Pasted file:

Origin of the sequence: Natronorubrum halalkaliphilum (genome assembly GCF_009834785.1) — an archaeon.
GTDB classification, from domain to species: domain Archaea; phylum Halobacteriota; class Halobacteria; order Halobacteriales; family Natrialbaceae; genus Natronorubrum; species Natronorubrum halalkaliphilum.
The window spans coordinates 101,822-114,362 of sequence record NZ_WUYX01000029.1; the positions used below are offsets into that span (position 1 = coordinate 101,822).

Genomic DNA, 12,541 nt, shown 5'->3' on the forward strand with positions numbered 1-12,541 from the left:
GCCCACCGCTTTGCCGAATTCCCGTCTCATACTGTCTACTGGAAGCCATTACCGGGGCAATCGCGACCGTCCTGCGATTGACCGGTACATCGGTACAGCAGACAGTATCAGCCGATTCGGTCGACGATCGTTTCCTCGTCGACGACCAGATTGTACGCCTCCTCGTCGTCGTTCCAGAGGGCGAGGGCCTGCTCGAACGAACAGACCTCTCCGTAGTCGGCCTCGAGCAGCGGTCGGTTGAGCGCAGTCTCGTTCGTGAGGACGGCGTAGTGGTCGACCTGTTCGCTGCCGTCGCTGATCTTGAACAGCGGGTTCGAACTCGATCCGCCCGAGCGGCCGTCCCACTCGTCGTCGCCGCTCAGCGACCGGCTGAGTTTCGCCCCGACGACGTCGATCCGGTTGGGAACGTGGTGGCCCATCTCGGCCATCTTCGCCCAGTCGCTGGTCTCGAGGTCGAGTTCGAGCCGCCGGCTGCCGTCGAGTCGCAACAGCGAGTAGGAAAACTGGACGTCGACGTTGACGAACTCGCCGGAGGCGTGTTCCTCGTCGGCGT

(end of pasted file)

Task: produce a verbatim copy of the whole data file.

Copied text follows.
Origin of the sequence: Natronorubrum halalkaliphilum (genome assembly GCF_009834785.1) — an archaeon.
GTDB classification, from domain to species: domain Archaea; phylum Halobacteriota; class Halobacteria; order Halobacteriales; family Natrialbaceae; genus Natronorubrum; species Natronorubrum halalkaliphilum.
The window spans coordinates 101,822-114,362 of sequence record NZ_WUYX01000029.1; the positions used below are offsets into that span (position 1 = coordinate 101,822).

Genomic DNA, 12,541 nt, shown 5'->3' on the forward strand with positions numbered 1-12,541 from the left:
GCCCACCGCTTTGCCGAATTCCCGTCTCATACTGTCTACTGGAAGCCATTACCGGGGCAATCGCGACCGTCCTGCGATTGACCGGTACATCGGTACAGCAGACAGTATCAGCCGATTCGGTCGACGATCGTTTCCTCGTCGACGACCAGATTGTACGCCTCCTCGTCGTCGTTCCAGAGGGCGAGGGCCTGCTCGAACGAACAGACCTCTCCGTAGTCGGCCTCGAGCAGCGGTCGGTTGAGCGCAGTCTCGTTCGTGAGGACGGCGTAGTGGTCGACCTGTTCGCTGCCGTCGCTGATCTTGAACAGCGGGTTCGAACTCGATCCGCCCGAGCGGCCGTCCCACTCGTCGTCGCCGCTCAGCGACCGGCTGAGTTTCGCCCCGACGACGTCGATCCGGTTGGGAACGTGGTGGCCCATCTCGGCCATCTTCGCCCAGTCGCTGGTCTCGAGGTCGAGTTCGAGCCGCCGGCTGCCGTCGAGTCGCAACAGCGAGTAGGAAAACTGGACGTCGACGTTGACGAACTCGCCGGAGGCGTGTTCCTCGTCGGCGT